Where have I been?
Where am I going?

Those are the three questions I ask myself every time I finish a book on this chapter-a-day journey and need to decide where the trek should take me next. So, after finishing the book of Jude yesterday I went to the index of posts by book and realized that there’s only one book of the Great Story, written after Jesus’ death and resurrection that, isn’t currently in the index by book: Revelation. The last time I trekked through was in April of 2014. So, that’s where I’m going.

Known more formally as The Revelation of John, this is the last book in the Great Story. Both tradition and the text state that the visions described in the book were seen and experienced by John on the Isle of Patmos while he was exiled there (90-95 A.D). Revelation is well-known for its description of the end times, the climactic final battle between God and Satan, and its description of the eternal city of God.

To be honest, I have a love-hate relationship with Revelation. I love the mystery and the metaphor. It’s fascinating and I find important spiritual truths within. My hate is rooted in the rabbit hole that it becomes for people who fall in and become endlessly obsessed. Along my spiritual journey, my approach to Revelation eventually paralleled C.S. Lewis’ famous caution regarding the demonic. It’s a mistake to avoid or ignore it, but it’s also a mistake to take it too seriously. So, here we go.

In the opening chapter, John writes that he was worshiping on a Sunday and saw the glorified Christ. Jesus tells John to write “what you’ve seen, what is now, and what will take place later.” It’s Jesus’ riff on the three questions I always ask myself.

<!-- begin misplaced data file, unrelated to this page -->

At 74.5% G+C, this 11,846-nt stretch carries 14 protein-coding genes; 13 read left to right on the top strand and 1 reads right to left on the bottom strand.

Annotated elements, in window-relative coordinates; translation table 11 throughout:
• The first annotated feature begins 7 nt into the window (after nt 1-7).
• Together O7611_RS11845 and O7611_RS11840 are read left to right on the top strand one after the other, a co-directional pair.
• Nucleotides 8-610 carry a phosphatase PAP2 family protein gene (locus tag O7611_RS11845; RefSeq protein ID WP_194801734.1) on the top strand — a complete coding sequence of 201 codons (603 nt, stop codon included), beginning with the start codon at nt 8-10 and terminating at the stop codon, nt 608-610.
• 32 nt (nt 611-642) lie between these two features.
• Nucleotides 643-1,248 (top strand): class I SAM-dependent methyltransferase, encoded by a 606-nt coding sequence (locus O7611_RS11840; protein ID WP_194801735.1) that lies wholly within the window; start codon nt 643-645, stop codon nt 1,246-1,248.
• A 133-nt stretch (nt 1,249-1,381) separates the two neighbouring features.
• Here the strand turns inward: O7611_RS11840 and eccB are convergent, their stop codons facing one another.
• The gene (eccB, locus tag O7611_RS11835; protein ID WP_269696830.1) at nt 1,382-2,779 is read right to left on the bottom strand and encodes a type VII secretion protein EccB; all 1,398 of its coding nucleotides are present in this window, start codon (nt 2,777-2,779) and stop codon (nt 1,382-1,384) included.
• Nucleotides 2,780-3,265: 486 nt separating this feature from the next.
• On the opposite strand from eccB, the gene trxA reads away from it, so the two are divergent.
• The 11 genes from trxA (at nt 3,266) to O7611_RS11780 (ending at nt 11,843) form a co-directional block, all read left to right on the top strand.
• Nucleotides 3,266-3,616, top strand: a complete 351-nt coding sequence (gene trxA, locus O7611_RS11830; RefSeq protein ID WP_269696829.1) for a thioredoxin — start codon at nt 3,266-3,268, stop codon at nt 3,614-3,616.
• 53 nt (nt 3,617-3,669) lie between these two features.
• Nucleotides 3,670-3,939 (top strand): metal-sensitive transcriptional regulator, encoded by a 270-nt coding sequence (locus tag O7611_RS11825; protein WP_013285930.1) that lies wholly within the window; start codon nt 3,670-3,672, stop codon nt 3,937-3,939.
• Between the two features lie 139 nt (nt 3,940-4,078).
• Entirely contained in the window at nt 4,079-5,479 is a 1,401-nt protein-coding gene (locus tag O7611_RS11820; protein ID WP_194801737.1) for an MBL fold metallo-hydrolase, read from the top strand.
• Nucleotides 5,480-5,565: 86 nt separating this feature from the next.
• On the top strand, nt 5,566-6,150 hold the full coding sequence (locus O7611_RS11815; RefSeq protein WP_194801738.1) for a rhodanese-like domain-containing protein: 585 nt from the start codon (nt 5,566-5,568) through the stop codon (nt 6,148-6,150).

There are numerous schools of thought when it comes to interpreting Revelation. Some believe that Revelation points to historic events that have already taken place. Others believe that it’s primarily about what will take place in the future end times. A more modern movement of thought interprets the whole thing as political satire.

“Where have I been?”

Looking back at the life of Jesus and the ancient prophecies about Him, one thing becomes clear to me: Very smart people over a long period of time were completely wrong about how they interpreted the prophecies. So, from where I’m at, I tend to approach the prophetic with a huge dose of humility regarding what it might mean for “Where are we going?” in the future, and a heart that’s simply open to what in means for me “Where am I at?‘ in the context of today.

So, in the quiet this morning, I embark on this chapter-a-day trek through Revelation with humility and an open heart. I think I’ll take Jesus up on reading and meditating on John’s visions with the three questions in mind. I’m also determined not to fall down the rabbit hole.

Here we go!

If you know anyone who might be encouraged by today’s post, please share.

#12: Browsing Among the Lilies

Top Chapter-a-Day Post #12 (CaD) Wayfarer

Note: I’m on a holiday hiatus through January 9, 2022. While I’m away, I thought it would be fun to reblog the top 15 chapter-a-day posts (according to number of views) from the past 15 years. Cheers!

Originally published September 30, 2013

My lover has gone down to his garden,
    to his spice beds,
to browse in the gardens
    and gather the lilies.
I am my lover’s, and my lover is mine.
    He browses among the lilies.